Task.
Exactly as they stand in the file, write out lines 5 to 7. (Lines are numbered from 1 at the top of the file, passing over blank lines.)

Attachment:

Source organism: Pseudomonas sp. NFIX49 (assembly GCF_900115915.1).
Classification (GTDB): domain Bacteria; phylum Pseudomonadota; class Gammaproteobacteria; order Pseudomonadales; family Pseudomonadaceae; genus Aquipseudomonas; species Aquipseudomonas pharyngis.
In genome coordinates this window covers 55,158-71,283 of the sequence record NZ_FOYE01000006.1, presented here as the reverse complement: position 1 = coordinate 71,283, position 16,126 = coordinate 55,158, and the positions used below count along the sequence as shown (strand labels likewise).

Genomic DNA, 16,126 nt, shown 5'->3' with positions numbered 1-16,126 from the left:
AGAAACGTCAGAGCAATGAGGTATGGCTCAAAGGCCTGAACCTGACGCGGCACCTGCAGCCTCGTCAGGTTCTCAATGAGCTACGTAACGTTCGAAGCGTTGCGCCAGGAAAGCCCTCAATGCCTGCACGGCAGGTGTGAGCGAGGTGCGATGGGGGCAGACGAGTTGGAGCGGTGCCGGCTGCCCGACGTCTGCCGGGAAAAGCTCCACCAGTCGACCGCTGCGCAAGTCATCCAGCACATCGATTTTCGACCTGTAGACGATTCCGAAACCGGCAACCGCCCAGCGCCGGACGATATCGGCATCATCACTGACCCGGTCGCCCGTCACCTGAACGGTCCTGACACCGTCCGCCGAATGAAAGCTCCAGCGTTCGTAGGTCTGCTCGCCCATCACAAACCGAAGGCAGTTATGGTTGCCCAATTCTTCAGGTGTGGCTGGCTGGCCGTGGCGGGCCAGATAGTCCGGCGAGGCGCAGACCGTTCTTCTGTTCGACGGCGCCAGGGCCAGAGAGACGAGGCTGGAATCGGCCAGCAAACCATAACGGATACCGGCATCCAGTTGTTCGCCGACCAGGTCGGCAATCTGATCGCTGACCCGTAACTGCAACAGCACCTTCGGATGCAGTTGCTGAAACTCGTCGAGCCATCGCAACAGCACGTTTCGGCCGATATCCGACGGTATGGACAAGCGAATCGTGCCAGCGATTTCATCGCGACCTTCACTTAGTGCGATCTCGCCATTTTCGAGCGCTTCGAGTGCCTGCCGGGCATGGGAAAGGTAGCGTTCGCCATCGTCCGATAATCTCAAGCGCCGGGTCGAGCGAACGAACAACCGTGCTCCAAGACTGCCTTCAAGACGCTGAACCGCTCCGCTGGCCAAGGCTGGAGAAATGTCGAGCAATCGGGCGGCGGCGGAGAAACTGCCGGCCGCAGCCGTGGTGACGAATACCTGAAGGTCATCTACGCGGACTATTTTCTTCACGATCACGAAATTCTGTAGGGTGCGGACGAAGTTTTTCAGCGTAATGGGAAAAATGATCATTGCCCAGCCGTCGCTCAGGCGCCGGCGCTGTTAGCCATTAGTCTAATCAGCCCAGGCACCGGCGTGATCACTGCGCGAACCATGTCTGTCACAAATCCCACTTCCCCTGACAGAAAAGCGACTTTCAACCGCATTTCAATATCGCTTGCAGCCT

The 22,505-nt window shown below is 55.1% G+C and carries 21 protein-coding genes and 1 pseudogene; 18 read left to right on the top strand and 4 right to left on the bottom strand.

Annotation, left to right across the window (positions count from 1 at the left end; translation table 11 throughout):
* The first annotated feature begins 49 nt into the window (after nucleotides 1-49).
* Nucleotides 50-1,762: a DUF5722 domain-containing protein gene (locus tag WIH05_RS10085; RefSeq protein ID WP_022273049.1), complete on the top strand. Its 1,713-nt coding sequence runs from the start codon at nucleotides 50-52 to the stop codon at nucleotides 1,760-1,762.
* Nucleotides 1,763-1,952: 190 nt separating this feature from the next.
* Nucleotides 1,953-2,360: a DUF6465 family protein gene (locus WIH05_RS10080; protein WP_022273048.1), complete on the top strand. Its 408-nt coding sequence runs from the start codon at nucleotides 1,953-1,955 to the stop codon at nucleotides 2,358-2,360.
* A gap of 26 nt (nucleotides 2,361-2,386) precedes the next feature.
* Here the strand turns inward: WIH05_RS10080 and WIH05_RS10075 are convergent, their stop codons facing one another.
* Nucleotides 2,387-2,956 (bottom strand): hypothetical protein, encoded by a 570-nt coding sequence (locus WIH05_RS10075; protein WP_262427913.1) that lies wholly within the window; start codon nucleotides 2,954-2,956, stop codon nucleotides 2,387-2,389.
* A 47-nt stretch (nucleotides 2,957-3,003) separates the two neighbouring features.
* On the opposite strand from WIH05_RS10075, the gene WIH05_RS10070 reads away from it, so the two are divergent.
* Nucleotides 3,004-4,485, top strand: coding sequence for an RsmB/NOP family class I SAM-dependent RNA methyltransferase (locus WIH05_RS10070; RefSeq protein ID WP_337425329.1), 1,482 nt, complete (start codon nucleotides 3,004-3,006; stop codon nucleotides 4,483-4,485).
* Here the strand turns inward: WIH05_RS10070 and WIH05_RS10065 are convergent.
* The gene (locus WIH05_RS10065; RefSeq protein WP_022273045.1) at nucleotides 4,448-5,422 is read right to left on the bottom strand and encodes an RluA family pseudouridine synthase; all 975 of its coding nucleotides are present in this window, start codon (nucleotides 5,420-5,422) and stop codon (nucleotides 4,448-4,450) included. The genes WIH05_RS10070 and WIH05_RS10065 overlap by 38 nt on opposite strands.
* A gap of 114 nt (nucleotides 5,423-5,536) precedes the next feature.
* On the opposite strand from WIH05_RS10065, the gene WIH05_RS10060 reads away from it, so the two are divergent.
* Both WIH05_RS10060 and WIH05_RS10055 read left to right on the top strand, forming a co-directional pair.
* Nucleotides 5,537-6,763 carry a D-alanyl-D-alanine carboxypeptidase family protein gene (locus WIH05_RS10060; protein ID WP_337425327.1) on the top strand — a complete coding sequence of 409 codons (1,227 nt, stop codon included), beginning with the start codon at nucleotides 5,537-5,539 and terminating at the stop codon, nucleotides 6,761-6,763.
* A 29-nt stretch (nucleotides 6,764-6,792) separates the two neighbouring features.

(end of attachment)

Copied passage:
AGAAACGTCAGAGCAATGAGGTATGGCTCAAAGGCCTGAACCTGACGCGGCACCTGCAGCCTCGTCAGGTTCTCAATGAGCTACGTAACGTTCGAAGCGTTGCGCCAGGAAAGCCCTCAATGCCTGCACGGCAGGTGTGAGCGAGGTGCGATGGGGGCAGACGAGTTGGAGCGGTGCCGGCTGCCCGACGTCTGCCGGGAAAAGCTCCACCAGTCGACCGCTGCGCAAGTCATCCAGCACATCGATTTTCGACCTGTAGACGATTCCGAAACCGGCAACCGCCCAGCGCCGGACGATATCGGCATCATCACTGACCCGGTCGCCCGTCACCTGAACGGTCCTGACACCGTCCGCCGAATGAAAGCTCCAGCGTTCGTAGGTCTGCTCGCCCATCACAAACCGAAGGCAGTTATGGTTGCCCAATTCTTCAGGTGTGGCTGGCTGGCCGTGGCGGGCCAGATAGTCCGGCGAGGCGCAGACCGTTCTTCTGTTCGACGGCGCCAGGGCCAGAGAGACGAGGCTGGAATCGGCCAGCAAACCATAACGGATACCGGCATCCAGTTGTTCGCCGACCAGGTCGGCAATCTGATCGCTGACCCGTAACTGCAACAGCACCTTCGGATGCAGTTGCTGAAACTCGTCGAGCCATCGCAACAGCACGTTTCGGCCGATATCCGACGGTATGGACAAGCGAATCGTGCCAGCGATTTCATCGCGACCTTCACTTAGTGCGATCTCGCCATTTTCGAGCGCTTCGAGTGCCTGCCGGGCATGGGAAAGGTAGCGTTCGCCATCGTCCGATAATCTCAAGCGCCGGGTCGAGCGAACGAACAACCGTGCTCCAAGACTGCCTTCAAGACGCTGAACCGCTCCGCTGGCCAAGGCTGGAGAAATGTCGAGCAATCGGGCGGCGGCGGAGAAACTGCCGGCCGCAGCCGTGGTGACGAATACCTGAAGGTCATCTACGCGGACTATTTTCTTCACGATCACGAAATTCTGTAGGGTGCGGACGAAGTTTTTCAGCGTAATGGGAAAAATGATCATTGCCCAGCCGTCGCTCAGGCGCCGGCGCTGTTAGCCATTAGTCTAATCAGCCCAGGCACCGGCGTGATCACTGCGCGAACCATGTCTGTCACAAATCCCACTTCCCCTGACAGAAAAGCGACTTTCAACCGCATTTCAATATCGCTTGCAGCCT

The 22,505-nt window shown below is 55.1% G+C and carries 21 protein-coding genes and 1 pseudogene; 18 read left to right on the top strand and 4 right to left on the bottom strand.

Annotation, left to right across the window (positions count from 1 at the left end; translation table 11 throughout):